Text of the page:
Tuesday, September 25, 2007
Tuesday, 25 September 2007
The Environmental Protection Agency (EPA) has asked government to give special attention to land management and farming systems to enhance regeneration to protect the country’s vegetation.
It said a study conducted by the agency to assess the long term change in land use and cover in the sub region revealed a reduction in the country’s biodiversity as a result of increased population, illegal resource exploitation, and massive conversion reserves into cocoa plantations among others.
A Principal Programme Officer of EPA, Emmanuel Tachie-Obeng, explained that as a result, the six agro-ecological zones in the country have been re-classified into 12 to reflect the current situation.
Speaking at a workshop in Accra on Friday to validate the report, he said that the study also revealed severe dwindling of water resources in the transitional zones.
He said that the ecological changes associated with the emergence of new eco zones have occasioned the need for changes in livelihood strategies of the local people.
Mr Tachie-Obeng said that the current increases in population in the ecological region due to high demand of land for agricultural activities could affect the integrity of the environ-ment.
He said the country’s natural resources would continue to suffer decline with increased population, suspension of ban on mining in forest reserves and emergence of open cast mining.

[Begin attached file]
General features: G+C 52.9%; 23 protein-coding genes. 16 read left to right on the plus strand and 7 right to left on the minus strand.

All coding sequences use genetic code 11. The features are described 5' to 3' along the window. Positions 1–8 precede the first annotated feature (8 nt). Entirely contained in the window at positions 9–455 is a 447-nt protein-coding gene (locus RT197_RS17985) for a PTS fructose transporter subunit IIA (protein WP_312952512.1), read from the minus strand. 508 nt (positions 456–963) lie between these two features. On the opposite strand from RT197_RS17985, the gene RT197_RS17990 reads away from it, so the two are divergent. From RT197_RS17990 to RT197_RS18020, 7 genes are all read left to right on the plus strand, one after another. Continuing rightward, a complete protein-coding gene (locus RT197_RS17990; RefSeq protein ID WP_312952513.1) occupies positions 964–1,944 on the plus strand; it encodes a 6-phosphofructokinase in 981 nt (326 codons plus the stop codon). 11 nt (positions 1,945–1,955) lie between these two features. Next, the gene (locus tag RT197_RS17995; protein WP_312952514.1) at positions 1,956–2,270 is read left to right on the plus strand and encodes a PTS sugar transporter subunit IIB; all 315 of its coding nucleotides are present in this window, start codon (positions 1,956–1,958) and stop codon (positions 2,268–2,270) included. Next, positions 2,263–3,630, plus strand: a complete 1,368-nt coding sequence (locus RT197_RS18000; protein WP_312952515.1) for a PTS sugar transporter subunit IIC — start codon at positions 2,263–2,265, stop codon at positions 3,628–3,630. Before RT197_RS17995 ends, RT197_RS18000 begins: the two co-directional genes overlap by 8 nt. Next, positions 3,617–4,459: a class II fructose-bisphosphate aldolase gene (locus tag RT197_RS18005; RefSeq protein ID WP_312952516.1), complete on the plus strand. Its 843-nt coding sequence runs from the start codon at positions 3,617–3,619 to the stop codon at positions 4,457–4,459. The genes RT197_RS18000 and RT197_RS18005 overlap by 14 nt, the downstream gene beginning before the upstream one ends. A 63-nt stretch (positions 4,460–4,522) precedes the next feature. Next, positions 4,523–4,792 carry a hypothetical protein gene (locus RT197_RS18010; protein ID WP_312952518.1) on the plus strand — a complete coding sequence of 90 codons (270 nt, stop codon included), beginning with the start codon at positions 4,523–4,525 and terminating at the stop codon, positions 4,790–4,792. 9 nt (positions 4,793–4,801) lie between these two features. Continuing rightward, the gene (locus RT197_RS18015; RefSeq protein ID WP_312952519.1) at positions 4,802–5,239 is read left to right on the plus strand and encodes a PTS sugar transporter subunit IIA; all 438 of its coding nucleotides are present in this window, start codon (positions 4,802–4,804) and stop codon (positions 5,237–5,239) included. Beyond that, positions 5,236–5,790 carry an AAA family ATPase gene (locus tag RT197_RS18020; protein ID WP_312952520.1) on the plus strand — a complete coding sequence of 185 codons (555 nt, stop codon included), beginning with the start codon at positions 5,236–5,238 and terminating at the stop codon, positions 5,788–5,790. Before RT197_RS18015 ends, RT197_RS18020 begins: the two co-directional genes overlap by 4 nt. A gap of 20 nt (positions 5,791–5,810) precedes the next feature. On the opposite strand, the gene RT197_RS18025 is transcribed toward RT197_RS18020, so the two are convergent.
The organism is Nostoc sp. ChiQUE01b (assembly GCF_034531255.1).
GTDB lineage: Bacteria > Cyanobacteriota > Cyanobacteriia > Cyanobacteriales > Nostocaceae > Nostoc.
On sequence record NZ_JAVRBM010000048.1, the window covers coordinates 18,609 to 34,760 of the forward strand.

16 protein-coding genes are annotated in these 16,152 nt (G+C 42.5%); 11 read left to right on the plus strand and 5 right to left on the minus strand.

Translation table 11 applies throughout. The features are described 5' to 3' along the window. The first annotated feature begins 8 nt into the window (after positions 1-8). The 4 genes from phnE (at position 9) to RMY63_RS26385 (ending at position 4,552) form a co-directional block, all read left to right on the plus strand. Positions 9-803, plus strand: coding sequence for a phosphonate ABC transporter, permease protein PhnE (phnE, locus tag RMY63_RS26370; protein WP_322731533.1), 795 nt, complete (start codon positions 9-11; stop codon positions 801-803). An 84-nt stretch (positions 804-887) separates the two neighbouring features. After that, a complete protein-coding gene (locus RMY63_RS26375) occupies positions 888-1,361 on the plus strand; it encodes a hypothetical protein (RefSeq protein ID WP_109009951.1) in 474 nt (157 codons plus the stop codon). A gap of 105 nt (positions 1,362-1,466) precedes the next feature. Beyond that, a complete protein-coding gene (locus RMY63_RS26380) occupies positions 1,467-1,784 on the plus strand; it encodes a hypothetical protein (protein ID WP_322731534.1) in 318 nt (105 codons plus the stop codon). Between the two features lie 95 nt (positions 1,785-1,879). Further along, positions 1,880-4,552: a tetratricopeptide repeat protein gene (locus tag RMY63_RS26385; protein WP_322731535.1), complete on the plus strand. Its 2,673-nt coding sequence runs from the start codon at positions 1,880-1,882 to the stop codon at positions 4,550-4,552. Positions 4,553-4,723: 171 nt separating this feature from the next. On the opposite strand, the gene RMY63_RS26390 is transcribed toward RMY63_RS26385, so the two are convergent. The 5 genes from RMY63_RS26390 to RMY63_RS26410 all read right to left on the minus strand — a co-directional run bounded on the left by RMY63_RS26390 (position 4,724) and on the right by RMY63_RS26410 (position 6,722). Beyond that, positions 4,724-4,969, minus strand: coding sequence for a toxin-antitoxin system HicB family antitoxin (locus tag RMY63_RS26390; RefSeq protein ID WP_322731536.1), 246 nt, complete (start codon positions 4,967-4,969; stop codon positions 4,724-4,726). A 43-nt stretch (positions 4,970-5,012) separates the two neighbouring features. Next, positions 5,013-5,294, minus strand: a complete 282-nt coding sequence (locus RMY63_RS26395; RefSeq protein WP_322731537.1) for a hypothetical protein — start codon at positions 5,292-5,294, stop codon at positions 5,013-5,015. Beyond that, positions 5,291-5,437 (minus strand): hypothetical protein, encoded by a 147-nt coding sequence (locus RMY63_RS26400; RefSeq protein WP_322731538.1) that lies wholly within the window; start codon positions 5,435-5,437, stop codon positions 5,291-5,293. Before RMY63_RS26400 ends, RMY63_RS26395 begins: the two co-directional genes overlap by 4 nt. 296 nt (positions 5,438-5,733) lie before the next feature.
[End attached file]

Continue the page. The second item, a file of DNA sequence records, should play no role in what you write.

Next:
He underscored the importance of reserving and developing some of the mountain ecosystems for eco-tourism and sustainable development for the benefit of the local communities and for the purpose of environmental protection.
He said that it is also important that mechanised agriculture is incorporated in agro-forestry practices to avert further decline of the country’s vegetation.
Mr Tachie-Obeng urged government to prioritise environmental issues and consider it as one of its key policies. He recommended the provision of logistical support to natural resources and environmental management organisations to develop management models to reverse the degrading trends.
The Deputy Executive Director of EPA, Daniel Amlalo, said the country’s natural resources have suffered much decline in the past three decades due to exploitation to meet growing socio-economic needs.
“Shifting cultivation, uncontrolled logging, wild fires, surface mining, charcoal production and increasing human population have tended to place enormous pressures on the resources in the country,” he noted.
He urged the participants to come up with directions on how best the report should be packaged in a way that all levels of society could understand and appreciate the value of the environment to safeguard and manage them as productive resources.
Monday, September 24, 2007
Saturday, 22 September 2007
Members of Art in Social Structures (AISS), an NGO have criticised the Ghanaian media for the little attention being given art and artists in the country leading to low interest in art among the people.
Thursday, 20 September 2007
"Let the little children come to me, and do not hinder them for the kingdom of Heaven belongs to such as these," Matthew 19:14.
Children are gifts from God and are said to be the glory of every woman. They bring happiness to families. In our part of the world, many marriages have broken down due to the inability of the couple to make babies.
Because of this situation, many couples resort to various means to be able to make babies. While some seek God’s intervention, others resort to orthodox medicine or the intervention of fetish priests.